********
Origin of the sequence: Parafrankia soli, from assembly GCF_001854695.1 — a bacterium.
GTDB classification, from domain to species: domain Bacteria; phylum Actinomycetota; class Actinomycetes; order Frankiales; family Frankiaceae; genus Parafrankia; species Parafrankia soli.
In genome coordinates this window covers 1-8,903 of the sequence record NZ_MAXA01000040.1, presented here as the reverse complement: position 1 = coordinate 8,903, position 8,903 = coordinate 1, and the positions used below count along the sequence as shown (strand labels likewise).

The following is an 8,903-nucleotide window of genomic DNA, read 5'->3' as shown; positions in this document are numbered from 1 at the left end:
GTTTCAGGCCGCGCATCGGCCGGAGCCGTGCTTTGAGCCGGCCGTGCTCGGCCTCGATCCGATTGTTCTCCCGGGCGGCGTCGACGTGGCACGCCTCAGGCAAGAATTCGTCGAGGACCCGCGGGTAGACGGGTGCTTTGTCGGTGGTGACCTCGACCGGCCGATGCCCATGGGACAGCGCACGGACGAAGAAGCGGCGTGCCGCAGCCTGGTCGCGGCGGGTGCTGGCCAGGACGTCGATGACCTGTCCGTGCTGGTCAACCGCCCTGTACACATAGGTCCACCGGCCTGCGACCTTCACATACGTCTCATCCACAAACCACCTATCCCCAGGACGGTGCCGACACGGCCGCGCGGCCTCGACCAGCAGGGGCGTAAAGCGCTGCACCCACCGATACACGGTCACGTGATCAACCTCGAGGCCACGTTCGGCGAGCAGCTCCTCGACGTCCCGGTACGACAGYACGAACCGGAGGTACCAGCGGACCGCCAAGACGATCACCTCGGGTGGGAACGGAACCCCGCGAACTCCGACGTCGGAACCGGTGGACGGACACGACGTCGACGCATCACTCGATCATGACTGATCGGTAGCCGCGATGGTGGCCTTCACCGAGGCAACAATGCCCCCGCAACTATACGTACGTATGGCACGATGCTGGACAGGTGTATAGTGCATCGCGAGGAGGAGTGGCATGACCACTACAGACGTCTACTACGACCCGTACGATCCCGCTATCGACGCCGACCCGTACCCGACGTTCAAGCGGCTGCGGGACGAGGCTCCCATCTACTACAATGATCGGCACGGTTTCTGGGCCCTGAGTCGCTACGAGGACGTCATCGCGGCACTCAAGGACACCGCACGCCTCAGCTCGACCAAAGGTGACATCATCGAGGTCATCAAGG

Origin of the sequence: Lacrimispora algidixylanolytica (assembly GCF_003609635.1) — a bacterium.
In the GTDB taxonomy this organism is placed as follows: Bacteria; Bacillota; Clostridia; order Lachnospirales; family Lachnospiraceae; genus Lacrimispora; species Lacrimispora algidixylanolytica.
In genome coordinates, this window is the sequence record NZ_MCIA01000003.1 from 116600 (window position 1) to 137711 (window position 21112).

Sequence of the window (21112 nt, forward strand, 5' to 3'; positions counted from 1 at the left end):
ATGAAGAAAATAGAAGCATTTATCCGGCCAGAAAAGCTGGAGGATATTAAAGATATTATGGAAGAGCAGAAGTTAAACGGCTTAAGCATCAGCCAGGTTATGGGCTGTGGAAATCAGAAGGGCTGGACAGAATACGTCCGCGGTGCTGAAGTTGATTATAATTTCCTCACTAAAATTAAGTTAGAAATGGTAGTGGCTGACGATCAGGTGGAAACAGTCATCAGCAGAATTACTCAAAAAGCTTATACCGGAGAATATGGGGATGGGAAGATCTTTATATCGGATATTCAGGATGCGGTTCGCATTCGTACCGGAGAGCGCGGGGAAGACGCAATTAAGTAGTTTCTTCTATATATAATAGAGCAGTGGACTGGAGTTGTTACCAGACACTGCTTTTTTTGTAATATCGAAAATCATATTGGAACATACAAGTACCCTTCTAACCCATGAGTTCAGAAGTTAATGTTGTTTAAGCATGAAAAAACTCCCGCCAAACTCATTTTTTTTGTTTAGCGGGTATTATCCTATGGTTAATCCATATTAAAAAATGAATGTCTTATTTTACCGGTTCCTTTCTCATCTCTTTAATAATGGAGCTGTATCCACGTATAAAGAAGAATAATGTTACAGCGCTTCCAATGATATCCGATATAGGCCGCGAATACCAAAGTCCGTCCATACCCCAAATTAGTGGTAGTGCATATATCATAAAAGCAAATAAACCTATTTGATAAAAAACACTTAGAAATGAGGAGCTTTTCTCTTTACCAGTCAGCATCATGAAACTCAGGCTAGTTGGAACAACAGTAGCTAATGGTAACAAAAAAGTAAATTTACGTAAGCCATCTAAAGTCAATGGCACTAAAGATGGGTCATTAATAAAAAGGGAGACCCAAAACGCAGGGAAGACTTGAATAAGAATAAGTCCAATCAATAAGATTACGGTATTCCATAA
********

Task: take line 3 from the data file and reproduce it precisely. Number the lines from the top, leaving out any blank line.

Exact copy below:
In genome coordinates this window covers 1-8,903 of the sequence record NZ_MAXA01000040.1, presented here as the reverse complement: position 1 = coordinate 8,903, position 8,903 = coordinate 1, and the positions used below count along the sequence as shown (strand labels likewise).